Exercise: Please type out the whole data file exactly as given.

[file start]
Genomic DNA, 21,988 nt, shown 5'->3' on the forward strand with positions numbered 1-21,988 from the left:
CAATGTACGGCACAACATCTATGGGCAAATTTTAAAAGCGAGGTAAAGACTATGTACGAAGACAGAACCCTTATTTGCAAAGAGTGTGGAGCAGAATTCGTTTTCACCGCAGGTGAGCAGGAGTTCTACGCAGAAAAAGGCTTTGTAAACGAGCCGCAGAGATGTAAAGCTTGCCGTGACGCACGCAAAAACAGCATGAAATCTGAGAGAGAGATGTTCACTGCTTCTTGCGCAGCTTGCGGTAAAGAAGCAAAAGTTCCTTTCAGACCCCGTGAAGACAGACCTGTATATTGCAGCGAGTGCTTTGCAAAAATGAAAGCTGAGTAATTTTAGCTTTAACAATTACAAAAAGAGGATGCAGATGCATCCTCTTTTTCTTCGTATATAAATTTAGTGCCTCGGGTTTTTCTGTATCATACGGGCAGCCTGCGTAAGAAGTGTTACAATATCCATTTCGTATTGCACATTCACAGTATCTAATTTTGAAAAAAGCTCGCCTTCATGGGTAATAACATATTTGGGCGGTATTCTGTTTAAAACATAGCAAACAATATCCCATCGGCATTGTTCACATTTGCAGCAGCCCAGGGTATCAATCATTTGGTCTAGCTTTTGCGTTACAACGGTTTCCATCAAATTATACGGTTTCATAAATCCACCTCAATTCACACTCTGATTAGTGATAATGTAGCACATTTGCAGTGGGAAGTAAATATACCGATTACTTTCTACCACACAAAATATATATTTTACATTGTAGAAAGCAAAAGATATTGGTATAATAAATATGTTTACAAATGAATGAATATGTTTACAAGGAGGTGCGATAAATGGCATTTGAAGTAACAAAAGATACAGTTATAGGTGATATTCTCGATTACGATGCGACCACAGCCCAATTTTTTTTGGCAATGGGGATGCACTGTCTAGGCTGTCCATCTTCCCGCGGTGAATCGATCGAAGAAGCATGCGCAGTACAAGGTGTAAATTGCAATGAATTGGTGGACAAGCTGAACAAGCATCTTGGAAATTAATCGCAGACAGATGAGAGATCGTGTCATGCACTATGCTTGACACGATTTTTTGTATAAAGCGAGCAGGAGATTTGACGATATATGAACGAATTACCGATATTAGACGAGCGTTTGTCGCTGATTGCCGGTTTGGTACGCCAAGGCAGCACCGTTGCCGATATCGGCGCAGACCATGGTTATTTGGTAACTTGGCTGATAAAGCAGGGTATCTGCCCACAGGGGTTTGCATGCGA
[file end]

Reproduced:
Genomic DNA, 21,988 nt, shown 5'->3' on the forward strand with positions numbered 1-21,988 from the left:
CAATGTACGGCACAACATCTATGGGCAAATTTTAAAAGCGAGGTAAAGACTATGTACGAAGACAGAACCCTTATTTGCAAAGAGTGTGGAGCAGAATTCGTTTTCACCGCAGGTGAGCAGGAGTTCTACGCAGAAAAAGGCTTTGTAAACGAGCCGCAGAGATGTAAAGCTTGCCGTGACGCACGCAAAAACAGCATGAAATCTGAGAGAGAGATGTTCACTGCTTCTTGCGCAGCTTGCGGTAAAGAAGCAAAAGTTCCTTTCAGACCCCGTGAAGACAGACCTGTATATTGCAGCGAGTGCTTTGCAAAAATGAAAGCTGAGTAATTTTAGCTTTAACAATTACAAAAAGAGGATGCAGATGCATCCTCTTTTTCTTCGTATATAAATTTAGTGCCTCGGGTTTTTCTGTATCATACGGGCAGCCTGCGTAAGAAGTGTTACAATATCCATTTCGTATTGCACATTCACAGTATCTAATTTTGAAAAAAGCTCGCCTTCATGGGTAATAACATATTTGGGCGGTATTCTGTTTAAAACATAGCAAACAATATCCCATCGGCATTGTTCACATTTGCAGCAGCCCAGGGTATCAATCATTTGGTCTAGCTTTTGCGTTACAACGGTTTCCATCAAATTATACGGTTTCATAAATCCACCTCAATTCACACTCTGATTAGTGATAATGTAGCACATTTGCAGTGGGAAGTAAATATACCGATTACTTTCTACCACACAAAATATATATTTTACATTGTAGAAAGCAAAAGATATTGGTATAATAAATATGTTTACAAATGAATGAATATGTTTACAAGGAGGTGCGATAAATGGCATTTGAAGTAACAAAAGATACAGTTATAGGTGATATTCTCGATTACGATGCGACCACAGCCCAATTTTTTTTGGCAATGGGGATGCACTGTCTAGGCTGTCCATCTTCCCGCGGTGAATCGATCGAAGAAGCATGCGCAGTACAAGGTGTAAATTGCAATGAATTGGTGGACAAGCTGAACAAGCATCTTGGAAATTAATCGCAGACAGATGAGAGATCGTGTCATGCACTATGCTTGACACGATTTTTTGTATAAAGCGAGCAGGAGATTTGACGATATATGAACGAATTACCGATATTAGACGAGCGTTTGTCGCTGATTGCCGGTTTGGTACGCCAAGGCAGCACCGTTGCCGATATCGGCGCAGACCATGGTTATTTGGTAACTTGGCTGATAAAGCAGGGTATCTGCCCACAGGGGTTTGCATGCGA